Arabic Belt

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Arabic Belt (Arabic: الحزام العربي al-hizām al-'arabi, Kurdish: Kembera Erebî که‌مبه‌را عه‌ره‌بی) was the Syrian Baath government's project of Arabization of the north of the Al-Hasakah Governorate to change the ethnic population composition in Hasakah Governorate in favor of the Arabs.[1][2]


In the 1920s after the failed Kurdish rebellions in Kemalist Turkey, there was a large influx of Turkish Kurds to Syria’s Jazira province. It is estimated that 25,000 Kurds fled at this time to Syria, under French Mandate authorities, who encouraged their immigration,[3] and granted them Syrian citizenship.[4] The French official reports show the existence of at most 45 Kurdish villages in Jazira prior to 1927. A new wave of refugees arrived in 1929.[5] The mandatory authorities continued to encourage Kurdish immigration into Syria, and by 1939, the villages numbered between 700 and 800.[5] These continuous waves swelled the number of Kurds in the area, and French geographers Fevret and Gibert[6] estimated that in 1953 out of the total 146,000 inhabitants of Jazira, agriculturalist Kurds made up 60,000 (41%), semi-sedentary and nomad Arabs 50,000 (34%), and a quarter of the population were Christians.[6] Another account by Sir John Hope Simpson estimated the number of Kurds in Jazira province at 20,000 out of 100,000 people at the end of 1930. [7]

Under the French Mandate of Syria, newly-arriving Kurds were granted citizenship by French Mandate authorities[8] and enjoyed considerable rights as the French Mandate authority encouraged minority autonomy as part of a divide and rule strategy and recruited heavily from the Kurds and other minority groups, such as Alawite and Druze, for its local armed forces.[9]


The Baath party came to power in 1963 in Syria and decided in 1965 to build the 350 km long and 10-15 km wide Arabic belt along the Syria–Turkey border. The planned belt stretched from the Iraqi border in the east to Ras al-Ayn in the west. After another coup within the Baath party, Hafez al-Assad succeeded in becoming the head of Syria in 1970 and began to implement the plan in 1973. The project's name was officially changed to "Plan for the establishment of state model farms in the Jazira region".[10]


41 Arab villages were built in the course of time, and all the Kurdish village names of the area were replaced by Arabic names. About 4,000 Arab families from the provinces of Al-Raqqa and Aleppo, where they had previously lost their houses by the construction of the Tabqa dam, were accommodated in the new villages. These Arabs are named as Maghmurin (مغمورين Maġmūrīn, which is affected by flooding).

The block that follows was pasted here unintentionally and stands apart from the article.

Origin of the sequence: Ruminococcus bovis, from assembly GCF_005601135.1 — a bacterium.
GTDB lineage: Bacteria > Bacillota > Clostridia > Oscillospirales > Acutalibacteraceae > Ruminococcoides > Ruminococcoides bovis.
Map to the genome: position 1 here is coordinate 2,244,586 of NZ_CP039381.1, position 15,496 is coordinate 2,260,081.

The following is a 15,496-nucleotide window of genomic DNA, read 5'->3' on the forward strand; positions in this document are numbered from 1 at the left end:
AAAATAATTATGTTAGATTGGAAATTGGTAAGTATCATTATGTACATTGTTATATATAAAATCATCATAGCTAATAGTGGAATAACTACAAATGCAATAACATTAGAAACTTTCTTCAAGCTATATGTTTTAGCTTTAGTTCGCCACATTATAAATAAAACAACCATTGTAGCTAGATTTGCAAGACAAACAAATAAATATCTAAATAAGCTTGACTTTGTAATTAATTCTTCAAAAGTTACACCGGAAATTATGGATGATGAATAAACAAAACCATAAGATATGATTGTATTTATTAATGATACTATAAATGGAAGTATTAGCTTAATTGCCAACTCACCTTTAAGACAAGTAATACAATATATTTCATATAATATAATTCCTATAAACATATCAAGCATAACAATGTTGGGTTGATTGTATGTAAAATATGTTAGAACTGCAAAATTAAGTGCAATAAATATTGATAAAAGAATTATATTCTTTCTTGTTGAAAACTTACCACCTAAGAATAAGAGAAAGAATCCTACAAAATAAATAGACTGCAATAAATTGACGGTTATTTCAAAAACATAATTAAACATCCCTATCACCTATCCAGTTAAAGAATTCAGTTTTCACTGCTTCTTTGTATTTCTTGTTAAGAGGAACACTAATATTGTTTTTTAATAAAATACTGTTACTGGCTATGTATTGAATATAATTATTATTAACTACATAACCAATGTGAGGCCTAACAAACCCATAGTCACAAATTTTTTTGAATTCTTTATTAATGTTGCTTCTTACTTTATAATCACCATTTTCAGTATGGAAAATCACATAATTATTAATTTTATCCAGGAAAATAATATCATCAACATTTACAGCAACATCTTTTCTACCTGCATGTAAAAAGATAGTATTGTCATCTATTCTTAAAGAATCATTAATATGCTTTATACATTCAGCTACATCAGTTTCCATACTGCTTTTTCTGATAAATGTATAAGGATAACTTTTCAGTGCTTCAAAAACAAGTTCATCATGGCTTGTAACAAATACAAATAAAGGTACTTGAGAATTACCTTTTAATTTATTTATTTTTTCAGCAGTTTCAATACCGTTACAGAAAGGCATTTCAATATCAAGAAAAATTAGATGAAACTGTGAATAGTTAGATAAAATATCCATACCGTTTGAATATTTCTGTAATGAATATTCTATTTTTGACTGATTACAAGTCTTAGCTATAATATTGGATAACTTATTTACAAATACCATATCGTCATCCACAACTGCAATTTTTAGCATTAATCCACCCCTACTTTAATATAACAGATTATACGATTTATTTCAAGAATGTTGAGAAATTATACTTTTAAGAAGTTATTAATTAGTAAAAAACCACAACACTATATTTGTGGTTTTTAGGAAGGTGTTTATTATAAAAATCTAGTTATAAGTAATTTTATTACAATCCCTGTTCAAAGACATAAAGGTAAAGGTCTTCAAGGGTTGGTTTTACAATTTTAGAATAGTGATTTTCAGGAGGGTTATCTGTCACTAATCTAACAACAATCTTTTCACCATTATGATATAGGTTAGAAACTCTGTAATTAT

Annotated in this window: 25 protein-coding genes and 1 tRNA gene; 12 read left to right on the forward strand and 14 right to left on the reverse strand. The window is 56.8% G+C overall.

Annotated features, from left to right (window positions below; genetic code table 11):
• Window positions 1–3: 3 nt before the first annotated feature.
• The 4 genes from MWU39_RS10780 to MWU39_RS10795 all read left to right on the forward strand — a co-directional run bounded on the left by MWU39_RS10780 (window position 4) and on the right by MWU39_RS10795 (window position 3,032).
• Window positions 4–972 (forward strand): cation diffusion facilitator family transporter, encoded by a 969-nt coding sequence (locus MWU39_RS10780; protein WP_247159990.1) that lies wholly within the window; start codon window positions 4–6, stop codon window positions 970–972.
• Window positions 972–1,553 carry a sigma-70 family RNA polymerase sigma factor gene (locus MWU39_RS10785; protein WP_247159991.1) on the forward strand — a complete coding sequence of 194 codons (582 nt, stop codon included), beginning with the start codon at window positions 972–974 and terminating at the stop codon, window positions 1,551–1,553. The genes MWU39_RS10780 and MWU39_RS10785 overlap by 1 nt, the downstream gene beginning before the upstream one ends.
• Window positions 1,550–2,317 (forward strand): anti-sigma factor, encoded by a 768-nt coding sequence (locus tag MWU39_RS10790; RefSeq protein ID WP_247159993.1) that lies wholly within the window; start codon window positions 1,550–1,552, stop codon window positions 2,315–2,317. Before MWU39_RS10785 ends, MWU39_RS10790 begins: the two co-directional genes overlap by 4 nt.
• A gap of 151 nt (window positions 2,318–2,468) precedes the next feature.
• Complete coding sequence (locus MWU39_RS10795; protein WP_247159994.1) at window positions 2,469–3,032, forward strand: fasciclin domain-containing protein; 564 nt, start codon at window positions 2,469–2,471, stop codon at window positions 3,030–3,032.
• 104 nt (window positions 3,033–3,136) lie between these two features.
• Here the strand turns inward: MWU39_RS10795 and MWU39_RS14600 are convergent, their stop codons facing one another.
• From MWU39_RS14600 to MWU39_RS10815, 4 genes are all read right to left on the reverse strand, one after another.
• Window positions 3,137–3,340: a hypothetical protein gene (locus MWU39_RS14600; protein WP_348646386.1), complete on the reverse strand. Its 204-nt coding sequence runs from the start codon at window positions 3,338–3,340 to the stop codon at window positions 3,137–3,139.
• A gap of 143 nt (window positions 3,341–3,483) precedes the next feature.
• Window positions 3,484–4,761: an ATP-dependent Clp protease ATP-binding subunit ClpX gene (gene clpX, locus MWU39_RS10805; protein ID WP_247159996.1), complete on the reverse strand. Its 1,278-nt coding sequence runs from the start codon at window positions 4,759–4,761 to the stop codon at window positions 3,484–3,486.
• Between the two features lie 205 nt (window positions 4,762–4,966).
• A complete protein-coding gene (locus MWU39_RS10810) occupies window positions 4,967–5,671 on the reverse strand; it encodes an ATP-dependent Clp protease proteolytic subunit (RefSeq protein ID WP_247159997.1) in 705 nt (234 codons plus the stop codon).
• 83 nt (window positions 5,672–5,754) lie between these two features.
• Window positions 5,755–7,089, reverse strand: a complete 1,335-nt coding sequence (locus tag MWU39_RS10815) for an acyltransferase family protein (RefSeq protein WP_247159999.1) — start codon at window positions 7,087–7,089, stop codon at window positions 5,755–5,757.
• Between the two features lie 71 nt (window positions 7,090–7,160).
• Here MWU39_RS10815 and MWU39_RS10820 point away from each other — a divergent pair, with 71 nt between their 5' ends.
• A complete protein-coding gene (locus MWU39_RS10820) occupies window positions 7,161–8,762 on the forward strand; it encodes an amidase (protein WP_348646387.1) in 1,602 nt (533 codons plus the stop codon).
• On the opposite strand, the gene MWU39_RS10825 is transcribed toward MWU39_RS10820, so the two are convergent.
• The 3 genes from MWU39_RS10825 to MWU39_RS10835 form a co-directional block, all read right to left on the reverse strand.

The region of the planned belt are rich in oil deposits and fertile agricultural land. About 50 to 60 per cent of the Syrian petroleum caves are estimated to be located in the district of Al-Malikiyah.[11]


  1. ^ Tejel, Jordi (2009). Syria's Kurds: History, Politics and Society. London: Routledge. p. 61. ISBN 0-203-89211-9.
  2. ^ David L. Phillips (2017). The Kurdish Spring: A New Map of the Middle East. Retrieved 25 November 2019.
  3. ^ McDowell, David (2005). A Modern History of the Kurds (3. revised and upd. ed., repr. ed.). London [u.a.]: Tauris. p. 469. ISBN 1-85043-416-6.
  4. ^ Kreyenbroek, Philip G.; Sperl, Stefan (1992). The Kurds: A Contemporary Overview. London: Routledge. pp. 147. ISBN 0-415-07265-4.
  5. ^ a b Tejel, Jordi (2009). Syria's Kurds: History, Politics and Society. London: Routledge. p. 144. ISBN 0-203-89211-9.
  6. ^ a b Fevret, Maurice; Gibert, André (1953). "La Djezireh syrienne et son réveil économique". Revue de géographie de Lyon (in French) (28): 1–15. Retrieved 29 March 2012.
  7. ^ Simpson, John Hope (1939). The Refugee Problem: Report of a Survey (First ed.). London: Oxford University Press. p. 556. ASIN B0006AOLOA.
  8. ^ Dawn Chatty (2010). Displacement and Dispossession in the Modern Middle East. Cambridge University Press. pp. 230–232. ISBN 978-1-139-48693-4.
  9. ^ Yildiz, Kerim (2005). The Kurds in Syria : the forgotten people (1. publ. ed.). London [etc.]: Pluto Press, in association with Kurdish Human Rights Project. p. 25. ISBN 0745324991.
  10. ^ November 2009. "Group Denial: Repression of Kurdish Political and Cultural Rights in Syria" (PDF). Human Rights Watch. Retrieved 28 September 2017.
  11. ^ 20 March 2013. "Syria's Oil Resources Are a Source of Contention for Competing Groups". The New York Times. Retrieved 28 September 2017.